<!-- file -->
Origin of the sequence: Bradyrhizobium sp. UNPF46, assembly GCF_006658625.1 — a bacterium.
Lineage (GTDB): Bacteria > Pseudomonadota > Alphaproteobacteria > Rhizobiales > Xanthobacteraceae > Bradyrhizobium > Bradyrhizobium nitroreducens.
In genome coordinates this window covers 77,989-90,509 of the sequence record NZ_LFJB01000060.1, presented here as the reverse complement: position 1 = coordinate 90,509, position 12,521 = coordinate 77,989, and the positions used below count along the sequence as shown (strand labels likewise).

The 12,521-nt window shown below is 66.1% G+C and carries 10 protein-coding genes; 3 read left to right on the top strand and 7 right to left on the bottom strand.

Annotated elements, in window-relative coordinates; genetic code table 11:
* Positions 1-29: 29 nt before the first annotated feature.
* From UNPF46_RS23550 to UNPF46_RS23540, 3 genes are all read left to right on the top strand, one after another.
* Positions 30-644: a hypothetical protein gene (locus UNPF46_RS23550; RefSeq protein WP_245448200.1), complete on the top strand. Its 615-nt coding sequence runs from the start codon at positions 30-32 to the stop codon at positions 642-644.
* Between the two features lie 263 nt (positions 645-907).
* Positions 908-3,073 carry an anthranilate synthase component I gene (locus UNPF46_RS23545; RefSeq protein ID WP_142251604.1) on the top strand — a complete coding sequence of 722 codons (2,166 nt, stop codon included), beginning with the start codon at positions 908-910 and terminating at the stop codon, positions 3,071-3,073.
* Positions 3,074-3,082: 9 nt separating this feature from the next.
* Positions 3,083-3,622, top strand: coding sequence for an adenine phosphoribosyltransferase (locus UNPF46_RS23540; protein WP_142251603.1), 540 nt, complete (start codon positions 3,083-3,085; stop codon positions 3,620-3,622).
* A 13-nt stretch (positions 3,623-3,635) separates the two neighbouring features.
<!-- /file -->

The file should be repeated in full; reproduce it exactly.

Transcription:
Origin of the sequence: Bradyrhizobium sp. UNPF46, assembly GCF_006658625.1 — a bacterium.
Lineage (GTDB): Bacteria > Pseudomonadota > Alphaproteobacteria > Rhizobiales > Xanthobacteraceae > Bradyrhizobium > Bradyrhizobium nitroreducens.
In genome coordinates this window covers 77,989-90,509 of the sequence record NZ_LFJB01000060.1, presented here as the reverse complement: position 1 = coordinate 90,509, position 12,521 = coordinate 77,989, and the positions used below count along the sequence as shown (strand labels likewise).

The 12,521-nt window shown below is 66.1% G+C and carries 10 protein-coding genes; 3 read left to right on the top strand and 7 right to left on the bottom strand.

Annotated elements, in window-relative coordinates; genetic code table 11:
* Positions 1-29: 29 nt before the first annotated feature.
* From UNPF46_RS23550 to UNPF46_RS23540, 3 genes are all read left to right on the top strand, one after another.
* Positions 30-644: a hypothetical protein gene (locus UNPF46_RS23550; RefSeq protein WP_245448200.1), complete on the top strand. Its 615-nt coding sequence runs from the start codon at positions 30-32 to the stop codon at positions 642-644.
* Between the two features lie 263 nt (positions 645-907).
* Positions 908-3,073 carry an anthranilate synthase component I gene (locus UNPF46_RS23545; RefSeq protein ID WP_142251604.1) on the top strand — a complete coding sequence of 722 codons (2,166 nt, stop codon included), beginning with the start codon at positions 908-910 and terminating at the stop codon, positions 3,071-3,073.
* Positions 3,074-3,082: 9 nt separating this feature from the next.
* Positions 3,083-3,622, top strand: coding sequence for an adenine phosphoribosyltransferase (locus UNPF46_RS23540; protein WP_142251603.1), 540 nt, complete (start codon positions 3,083-3,085; stop codon positions 3,620-3,622).
* A 13-nt stretch (positions 3,623-3,635) separates the two neighbouring features.